I’ve written about the 1031 exchange — also known as a Starker exchange — in the past (here’s a link to menu of my 1031 offerings) and it’s a great tax-deferred way get out of an investment property you are no longer interested in owning.
Here’s my intro from the first link:
The Internal Revenue Code 1031 exchange, also known as a Starker exchange, is a powerful tool investment second home owners can use to sell their existing real estate and purchase new property with all capital gains taxes deferred as long a certain criteria are met. A 1031 exchange is considered a “like kind” exchange of property. This exchange can be tricky and should be conducted through the services of a Qualified Intermediary, also referred to as an Exchange Accommodator. This independent party helps accommodate both the sale and subsequent purchase transactions.Before pursuing a 1031 exchange remember this option is only available for investment property. If you’re not sure if your second home is considered investment real estate, check where it falls in the four tax categories for second homes. If you use your second home for no more than 14 days in a year, or 10% of the days rented if that number is greater, the IRS will consider your second home investment real estate.
And here’s a link to a recent article at Forbes.com. The article provides a nice overview of whys and hows of a 1031 exchange, plus the comments provide additional insight into the process.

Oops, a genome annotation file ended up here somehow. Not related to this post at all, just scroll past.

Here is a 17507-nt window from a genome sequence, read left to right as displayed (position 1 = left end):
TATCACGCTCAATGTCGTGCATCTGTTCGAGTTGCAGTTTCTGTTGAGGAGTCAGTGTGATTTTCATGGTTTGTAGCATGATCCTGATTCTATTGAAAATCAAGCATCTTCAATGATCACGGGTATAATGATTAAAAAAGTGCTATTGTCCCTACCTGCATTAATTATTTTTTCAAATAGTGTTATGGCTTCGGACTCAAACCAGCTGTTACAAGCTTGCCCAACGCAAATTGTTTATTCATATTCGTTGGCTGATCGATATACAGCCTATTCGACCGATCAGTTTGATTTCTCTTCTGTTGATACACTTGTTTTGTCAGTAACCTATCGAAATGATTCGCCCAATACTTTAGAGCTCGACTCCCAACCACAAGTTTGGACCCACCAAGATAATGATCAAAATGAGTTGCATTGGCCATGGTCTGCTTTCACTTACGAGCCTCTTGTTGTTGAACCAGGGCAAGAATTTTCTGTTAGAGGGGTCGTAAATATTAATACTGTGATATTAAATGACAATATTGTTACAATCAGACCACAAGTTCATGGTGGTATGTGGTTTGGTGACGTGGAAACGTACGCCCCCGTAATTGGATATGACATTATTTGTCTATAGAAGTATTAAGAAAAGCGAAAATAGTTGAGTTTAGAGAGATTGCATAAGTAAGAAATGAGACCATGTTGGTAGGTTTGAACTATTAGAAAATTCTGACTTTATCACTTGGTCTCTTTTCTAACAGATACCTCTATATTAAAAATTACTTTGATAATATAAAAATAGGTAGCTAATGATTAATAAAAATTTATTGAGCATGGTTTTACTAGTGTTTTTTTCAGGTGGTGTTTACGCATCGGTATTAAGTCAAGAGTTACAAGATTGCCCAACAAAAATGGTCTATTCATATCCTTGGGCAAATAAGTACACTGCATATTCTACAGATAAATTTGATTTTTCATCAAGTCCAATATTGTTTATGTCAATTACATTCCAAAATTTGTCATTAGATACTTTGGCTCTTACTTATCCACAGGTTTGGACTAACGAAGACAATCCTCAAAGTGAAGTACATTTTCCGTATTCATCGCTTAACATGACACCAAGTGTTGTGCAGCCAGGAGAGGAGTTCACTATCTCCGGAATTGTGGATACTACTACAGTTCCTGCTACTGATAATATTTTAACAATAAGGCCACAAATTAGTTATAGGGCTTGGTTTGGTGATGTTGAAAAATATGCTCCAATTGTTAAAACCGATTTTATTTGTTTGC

From the above link:
Because of the concentrated nature of a real estate investment, it is important for portfolio managers to have the flexibility to rebalance their portfolios and make tactical bets in either different property sectors or investment regions. A 1031 exchange encourages such rebalancing by allowing investors to move in and out of real estate exposures through the exchange of one property for another without the burden of immediately incurring capital gains taxes. By continually using 1031 exchanges when acquiring and unloading property, investors can defer the capital gains tax until it is time to liquidate some or all of the portfolio, there is a favorable change in the tax law, or they have accrued enough capital losses to offset the capital gains obligation.